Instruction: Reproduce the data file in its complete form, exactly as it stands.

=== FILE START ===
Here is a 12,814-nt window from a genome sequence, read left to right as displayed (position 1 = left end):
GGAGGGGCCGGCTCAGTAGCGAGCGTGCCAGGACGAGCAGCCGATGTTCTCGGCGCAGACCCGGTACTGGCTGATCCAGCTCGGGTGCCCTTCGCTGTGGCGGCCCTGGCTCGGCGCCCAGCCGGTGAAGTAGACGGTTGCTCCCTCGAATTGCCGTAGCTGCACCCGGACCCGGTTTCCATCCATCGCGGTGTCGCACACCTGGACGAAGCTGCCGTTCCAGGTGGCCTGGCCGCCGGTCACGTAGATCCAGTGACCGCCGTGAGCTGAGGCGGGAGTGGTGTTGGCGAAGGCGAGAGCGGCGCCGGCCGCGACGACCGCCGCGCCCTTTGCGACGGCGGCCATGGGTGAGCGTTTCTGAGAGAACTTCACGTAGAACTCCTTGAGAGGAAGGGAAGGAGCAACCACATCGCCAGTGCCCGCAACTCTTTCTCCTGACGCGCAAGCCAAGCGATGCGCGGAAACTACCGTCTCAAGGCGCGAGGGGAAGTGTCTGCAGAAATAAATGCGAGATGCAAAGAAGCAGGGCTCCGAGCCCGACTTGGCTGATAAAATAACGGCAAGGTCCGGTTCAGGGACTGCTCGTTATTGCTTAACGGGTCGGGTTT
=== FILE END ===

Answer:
Here is a 12,814-nt window from a genome sequence, read left to right as displayed (position 1 = left end):
GGAGGGGCCGGCTCAGTAGCGAGCGTGCCAGGACGAGCAGCCGATGTTCTCGGCGCAGACCCGGTACTGGCTGATCCAGCTCGGGTGCCCTTCGCTGTGGCGGCCCTGGCTCGGCGCCCAGCCGGTGAAGTAGACGGTTGCTCCCTCGAATTGCCGTAGCTGCACCCGGACCCGGTTTCCATCCATCGCGGTGTCGCACACCTGGACGAAGCTGCCGTTCCAGGTGGCCTGGCCGCCGGTCACGTAGATCCAGTGACCGCCGTGAGCTGAGGCGGGAGTGGTGTTGGCGAAGGCGAGAGCGGCGCCGGCCGCGACGACCGCCGCGCCCTTTGCGACGGCGGCCATGGGTGAGCGTTTCTGAGAGAACTTCACGTAGAACTCCTTGAGAGGAAGGGAAGGAGCAACCACATCGCCAGTGCCCGCAACTCTTTCTCCTGACGCGCAAGCCAAGCGATGCGCGGAAACTACCGTCTCAAGGCGCGAGGGGAAGTGTCTGCAGAAATAAATGCGAGATGCAAAGAAGCAGGGCTCCGAGCCCGACTTGGCTGATAAAATAACGGCAAGGTCCGGTTCAGGGACTGCTCGTTATTGCTTAACGGGTCGGGTTT